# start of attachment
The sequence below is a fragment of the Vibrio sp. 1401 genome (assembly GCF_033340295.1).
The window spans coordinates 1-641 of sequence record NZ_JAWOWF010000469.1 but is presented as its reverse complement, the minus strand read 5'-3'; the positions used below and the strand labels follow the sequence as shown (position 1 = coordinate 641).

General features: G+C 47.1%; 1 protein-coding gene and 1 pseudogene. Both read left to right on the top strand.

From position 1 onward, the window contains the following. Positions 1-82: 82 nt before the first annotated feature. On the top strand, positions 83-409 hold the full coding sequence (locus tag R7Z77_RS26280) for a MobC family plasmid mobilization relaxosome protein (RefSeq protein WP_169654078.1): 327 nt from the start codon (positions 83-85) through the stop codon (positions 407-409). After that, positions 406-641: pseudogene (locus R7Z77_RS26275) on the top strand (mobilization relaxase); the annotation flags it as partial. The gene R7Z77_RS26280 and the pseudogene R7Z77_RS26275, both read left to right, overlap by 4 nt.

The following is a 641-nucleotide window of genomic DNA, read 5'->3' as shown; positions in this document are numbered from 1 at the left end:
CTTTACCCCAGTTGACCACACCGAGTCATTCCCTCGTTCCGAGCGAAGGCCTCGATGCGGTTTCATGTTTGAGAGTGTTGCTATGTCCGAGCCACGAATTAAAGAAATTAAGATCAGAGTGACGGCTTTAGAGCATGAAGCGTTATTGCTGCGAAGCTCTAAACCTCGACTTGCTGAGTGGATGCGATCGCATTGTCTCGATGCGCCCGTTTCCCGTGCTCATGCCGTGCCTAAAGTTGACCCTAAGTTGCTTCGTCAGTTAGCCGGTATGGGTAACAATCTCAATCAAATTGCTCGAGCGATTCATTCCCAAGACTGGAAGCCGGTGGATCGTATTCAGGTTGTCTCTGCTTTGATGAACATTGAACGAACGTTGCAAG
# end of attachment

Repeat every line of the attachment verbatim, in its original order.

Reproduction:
The sequence below is a fragment of the Vibrio sp. 1401 genome (assembly GCF_033340295.1).
The window spans coordinates 1-641 of sequence record NZ_JAWOWF010000469.1 but is presented as its reverse complement, the minus strand read 5'-3'; the positions used below and the strand labels follow the sequence as shown (position 1 = coordinate 641).

General features: G+C 47.1%; 1 protein-coding gene and 1 pseudogene. Both read left to right on the top strand.

From position 1 onward, the window contains the following. Positions 1-82: 82 nt before the first annotated feature. On the top strand, positions 83-409 hold the full coding sequence (locus tag R7Z77_RS26280) for a MobC family plasmid mobilization relaxosome protein (RefSeq protein WP_169654078.1): 327 nt from the start codon (positions 83-85) through the stop codon (positions 407-409). After that, positions 406-641: pseudogene (locus R7Z77_RS26275) on the top strand (mobilization relaxase); the annotation flags it as partial. The gene R7Z77_RS26280 and the pseudogene R7Z77_RS26275, both read left to right, overlap by 4 nt.

The following is a 641-nucleotide window of genomic DNA, read 5'->3' as shown; positions in this document are numbered from 1 at the left end:
CTTTACCCCAGTTGACCACACCGAGTCATTCCCTCGTTCCGAGCGAAGGCCTCGATGCGGTTTCATGTTTGAGAGTGTTGCTATGTCCGAGCCACGAATTAAAGAAATTAAGATCAGAGTGACGGCTTTAGAGCATGAAGCGTTATTGCTGCGAAGCTCTAAACCTCGACTTGCTGAGTGGATGCGATCGCATTGTCTCGATGCGCCCGTTTCCCGTGCTCATGCCGTGCCTAAAGTTGACCCTAAGTTGCTTCGTCAGTTAGCCGGTATGGGTAACAATCTCAATCAAATTGCTCGAGCGATTCATTCCCAAGACTGGAAGCCGGTGGATCGTATTCAGGTTGTCTCTGCTTTGATGAACATTGAACGAACGTTGCAAG